After a tumultuous year, Paris Fashion Week was a long-awaited event – with Louis Vuitton’s show amongst the most renowned. The LV show provided a dramatic end to the week, with an Extinction Rebellion protester storming the runway whilst the models were exhibiting the brand’s upcoming collections.
The protestor, Marie Cohuet, held a banner that read “overconsumption = extinction”. Cohuet managed to walk the entire runway strip, allowing photographers to capture the moment before she was aggressively dragged from the stage. She was manhandled and kept in police custody overnight. The show swiftly continued after the incident, wanting to make as little fuss as possible and pretend as if nothing happened. LV notably refused to even comment on the incident, their refusal to take responsibility for their role in global warming evident. Even though LV was the house under the spotlight this time, they are representative of a broader problem within the fashion industry. The reality is that most brands rely on mass consumption to survive and the industry has made it clear that it is not interested in addressing this prevailing issue.
The fashion industry hypocritically welcomes other political messages with open arms. As we have seen at the Met Gala, messages including demands for tax equality and gender rights were encouraged by the industry – it aids them and improves their reputation with the facade of being ‘woke’. In reality, the fashion industry in its entirety disregards the issues that it directly contributes to – fast fashion and the environment.
Although Louis Vuitton themselves are not the worst culprits for having a negative environmental impact, they do not minimise textile waste, nor do they use eco-friendly materials; aspects that could be easily monitored considering their enormous budget. The protestors in charge of this demonstration said that overconsumption in France is a massive issue, with 42 items of clothing being sold per person each year. Cohuet also defended her choice saying “We chose LVMH symbolically because it is one of the most influential groups […] LVMH makes frantic declarations about being the most advanced in the sector in terms of limiting their impacts, but we see that in reality, it is not true.”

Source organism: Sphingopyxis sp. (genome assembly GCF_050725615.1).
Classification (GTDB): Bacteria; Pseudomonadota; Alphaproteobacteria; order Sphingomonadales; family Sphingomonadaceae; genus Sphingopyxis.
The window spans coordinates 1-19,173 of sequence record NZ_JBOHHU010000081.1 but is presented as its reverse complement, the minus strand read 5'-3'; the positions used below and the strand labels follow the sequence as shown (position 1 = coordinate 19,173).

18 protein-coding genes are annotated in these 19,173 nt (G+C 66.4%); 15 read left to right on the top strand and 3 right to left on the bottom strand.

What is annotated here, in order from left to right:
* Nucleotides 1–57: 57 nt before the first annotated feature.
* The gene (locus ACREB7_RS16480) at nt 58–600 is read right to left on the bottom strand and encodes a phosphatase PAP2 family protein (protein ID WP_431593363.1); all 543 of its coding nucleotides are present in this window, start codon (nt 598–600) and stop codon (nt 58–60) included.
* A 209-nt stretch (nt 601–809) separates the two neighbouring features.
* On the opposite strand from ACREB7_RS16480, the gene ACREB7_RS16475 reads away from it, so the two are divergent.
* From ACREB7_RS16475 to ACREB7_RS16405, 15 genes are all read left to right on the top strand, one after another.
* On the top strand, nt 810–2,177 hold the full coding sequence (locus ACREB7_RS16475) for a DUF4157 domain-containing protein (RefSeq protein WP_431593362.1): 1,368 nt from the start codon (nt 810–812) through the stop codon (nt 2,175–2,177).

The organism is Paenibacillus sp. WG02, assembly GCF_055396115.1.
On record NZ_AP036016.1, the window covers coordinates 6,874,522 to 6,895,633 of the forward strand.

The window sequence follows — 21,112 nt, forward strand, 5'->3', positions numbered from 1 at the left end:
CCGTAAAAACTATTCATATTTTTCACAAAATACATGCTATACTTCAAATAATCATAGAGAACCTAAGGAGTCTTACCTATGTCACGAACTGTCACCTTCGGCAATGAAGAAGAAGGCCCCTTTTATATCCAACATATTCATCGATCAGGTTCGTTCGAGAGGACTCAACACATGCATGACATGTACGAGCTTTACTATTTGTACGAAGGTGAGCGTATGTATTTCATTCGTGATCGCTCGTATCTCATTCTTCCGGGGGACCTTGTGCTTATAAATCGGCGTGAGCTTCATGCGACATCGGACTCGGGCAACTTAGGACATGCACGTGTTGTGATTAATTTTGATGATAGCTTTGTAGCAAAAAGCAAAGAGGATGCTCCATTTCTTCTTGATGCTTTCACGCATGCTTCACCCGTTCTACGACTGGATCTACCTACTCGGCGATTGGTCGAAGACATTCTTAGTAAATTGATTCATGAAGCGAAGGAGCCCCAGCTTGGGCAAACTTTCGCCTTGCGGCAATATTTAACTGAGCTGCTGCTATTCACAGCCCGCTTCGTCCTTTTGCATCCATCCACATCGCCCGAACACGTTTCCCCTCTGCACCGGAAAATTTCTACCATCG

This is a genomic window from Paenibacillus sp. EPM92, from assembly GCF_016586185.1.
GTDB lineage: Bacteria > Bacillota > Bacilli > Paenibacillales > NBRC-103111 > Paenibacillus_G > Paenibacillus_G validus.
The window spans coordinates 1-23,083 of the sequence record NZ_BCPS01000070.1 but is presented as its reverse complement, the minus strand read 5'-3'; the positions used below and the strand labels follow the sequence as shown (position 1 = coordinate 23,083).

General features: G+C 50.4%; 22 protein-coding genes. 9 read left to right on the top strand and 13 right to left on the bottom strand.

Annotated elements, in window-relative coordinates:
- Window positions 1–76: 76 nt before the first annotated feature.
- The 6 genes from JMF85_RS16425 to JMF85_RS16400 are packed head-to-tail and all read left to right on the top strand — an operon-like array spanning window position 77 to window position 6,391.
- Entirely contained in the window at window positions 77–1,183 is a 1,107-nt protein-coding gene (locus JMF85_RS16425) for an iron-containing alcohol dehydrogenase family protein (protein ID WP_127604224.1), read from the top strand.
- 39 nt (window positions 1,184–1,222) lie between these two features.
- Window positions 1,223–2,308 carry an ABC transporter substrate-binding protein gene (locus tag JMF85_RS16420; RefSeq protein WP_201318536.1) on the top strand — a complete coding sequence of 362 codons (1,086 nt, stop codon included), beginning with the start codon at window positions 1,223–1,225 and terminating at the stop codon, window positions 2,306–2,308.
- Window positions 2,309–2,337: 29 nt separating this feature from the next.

Despite the ethical advantages, one of the most elite fashion houses in the world will do everything in its capability to point the fingers elsewhere and avoid making changes to their production. This leads to the inevitable question: Is the industry is too far gone to make a positive change for the environment?
There were other dedicated activists protesting their concerns at fashion week, with many demonstrations taking place outside in front of museums and most famously: the Louvre. Extinction Rebellion protestors staged their own show – wearing gas masks as an ominous reminder of the destruction of our planet that the fashion industry contributes to. These efforts made by individual members of society inevitably highlights the lack of care from those in power in comparison. It is vital for people to voice their opinions, especially regarding issues of our planet’s survival, as this will hopefully spark a domino effect encouraging others to fight for action.
However, at this stage, there is a limit on how much difference can be made without the aid of big corporations and brands like Louis Vuitton who have a wide scope of influence. Nonetheless, the protestors at fashion week should be commended for their consciousness and diligence. We can hope that in the future their messages will expand and be more readily received; as with anything, it is a gradual process of action.